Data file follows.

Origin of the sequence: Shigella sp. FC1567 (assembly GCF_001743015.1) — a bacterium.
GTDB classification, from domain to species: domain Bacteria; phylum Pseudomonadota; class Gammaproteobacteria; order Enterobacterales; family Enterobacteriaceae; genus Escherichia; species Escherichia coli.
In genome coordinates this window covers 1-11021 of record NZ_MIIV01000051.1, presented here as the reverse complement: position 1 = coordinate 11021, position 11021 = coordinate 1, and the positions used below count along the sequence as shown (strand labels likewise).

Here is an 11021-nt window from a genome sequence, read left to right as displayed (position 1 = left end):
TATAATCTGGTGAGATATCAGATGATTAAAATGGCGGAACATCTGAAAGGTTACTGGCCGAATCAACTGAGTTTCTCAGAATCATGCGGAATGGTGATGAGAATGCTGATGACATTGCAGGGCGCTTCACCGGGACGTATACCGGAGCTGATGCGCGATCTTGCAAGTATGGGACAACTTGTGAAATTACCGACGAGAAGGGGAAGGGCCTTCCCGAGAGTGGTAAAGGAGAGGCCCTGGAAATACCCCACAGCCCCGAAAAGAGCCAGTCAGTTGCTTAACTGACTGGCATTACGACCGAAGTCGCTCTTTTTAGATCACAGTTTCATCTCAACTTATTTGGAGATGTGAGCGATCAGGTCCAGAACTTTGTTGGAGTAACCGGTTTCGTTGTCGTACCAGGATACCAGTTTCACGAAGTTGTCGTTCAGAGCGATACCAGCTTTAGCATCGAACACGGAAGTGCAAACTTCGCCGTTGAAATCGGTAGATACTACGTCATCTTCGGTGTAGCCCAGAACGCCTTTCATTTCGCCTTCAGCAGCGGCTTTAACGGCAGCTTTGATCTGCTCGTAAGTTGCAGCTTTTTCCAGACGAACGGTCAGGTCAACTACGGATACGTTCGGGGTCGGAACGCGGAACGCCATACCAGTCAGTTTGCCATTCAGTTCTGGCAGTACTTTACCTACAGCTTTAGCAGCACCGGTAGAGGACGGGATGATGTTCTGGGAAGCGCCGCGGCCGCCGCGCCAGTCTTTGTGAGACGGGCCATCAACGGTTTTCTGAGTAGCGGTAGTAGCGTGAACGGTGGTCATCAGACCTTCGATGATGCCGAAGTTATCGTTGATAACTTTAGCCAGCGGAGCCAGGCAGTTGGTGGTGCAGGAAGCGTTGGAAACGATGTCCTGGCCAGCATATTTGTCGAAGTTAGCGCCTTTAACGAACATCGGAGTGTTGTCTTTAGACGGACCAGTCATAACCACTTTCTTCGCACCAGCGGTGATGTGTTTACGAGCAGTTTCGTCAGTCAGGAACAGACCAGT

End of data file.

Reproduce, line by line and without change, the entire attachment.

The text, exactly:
Origin of the sequence: Shigella sp. FC1567 (assembly GCF_001743015.1) — a bacterium.
GTDB classification, from domain to species: domain Bacteria; phylum Pseudomonadota; class Gammaproteobacteria; order Enterobacterales; family Enterobacteriaceae; genus Escherichia; species Escherichia coli.
In genome coordinates this window covers 1-11021 of record NZ_MIIV01000051.1, presented here as the reverse complement: position 1 = coordinate 11021, position 11021 = coordinate 1, and the positions used below count along the sequence as shown (strand labels likewise).

Here is an 11021-nt window from a genome sequence, read left to right as displayed (position 1 = left end):
TATAATCTGGTGAGATATCAGATGATTAAAATGGCGGAACATCTGAAAGGTTACTGGCCGAATCAACTGAGTTTCTCAGAATCATGCGGAATGGTGATGAGAATGCTGATGACATTGCAGGGCGCTTCACCGGGACGTATACCGGAGCTGATGCGCGATCTTGCAAGTATGGGACAACTTGTGAAATTACCGACGAGAAGGGGAAGGGCCTTCCCGAGAGTGGTAAAGGAGAGGCCCTGGAAATACCCCACAGCCCCGAAAAGAGCCAGTCAGTTGCTTAACTGACTGGCATTACGACCGAAGTCGCTCTTTTTAGATCACAGTTTCATCTCAACTTATTTGGAGATGTGAGCGATCAGGTCCAGAACTTTGTTGGAGTAACCGGTTTCGTTGTCGTACCAGGATACCAGTTTCACGAAGTTGTCGTTCAGAGCGATACCAGCTTTAGCATCGAACACGGAAGTGCAAACTTCGCCGTTGAAATCGGTAGATACTACGTCATCTTCGGTGTAGCCCAGAACGCCTTTCATTTCGCCTTCAGCAGCGGCTTTAACGGCAGCTTTGATCTGCTCGTAAGTTGCAGCTTTTTCCAGACGAACGGTCAGGTCAACTACGGATACGTTCGGGGTCGGAACGCGGAACGCCATACCAGTCAGTTTGCCATTCAGTTCTGGCAGTACTTTACCTACAGCTTTAGCAGCACCGGTAGAGGACGGGATGATGTTCTGGGAAGCGCCGCGGCCGCCGCGCCAGTCTTTGTGAGACGGGCCATCAACGGTTTTCTGAGTAGCGGTAGTAGCGTGAACGGTGGTCATCAGACCTTCGATGATGCCGAAGTTATCGTTGATAACTTTAGCCAGCGGAGCCAGGCAGTTGGTGGTGCAGGAAGCGTTGGAAACGATGTCCTGGCCAGCATATTTGTCGAAGTTAGCGCCTTTAACGAACATCGGAGTGTTGTCTTTAGACGGACCAGTCATAACCACTTTCTTCGCACCAGCGGTGATGTGTTTACGAGCAGTTTCGTCAGTCAGGAACAGACCAGT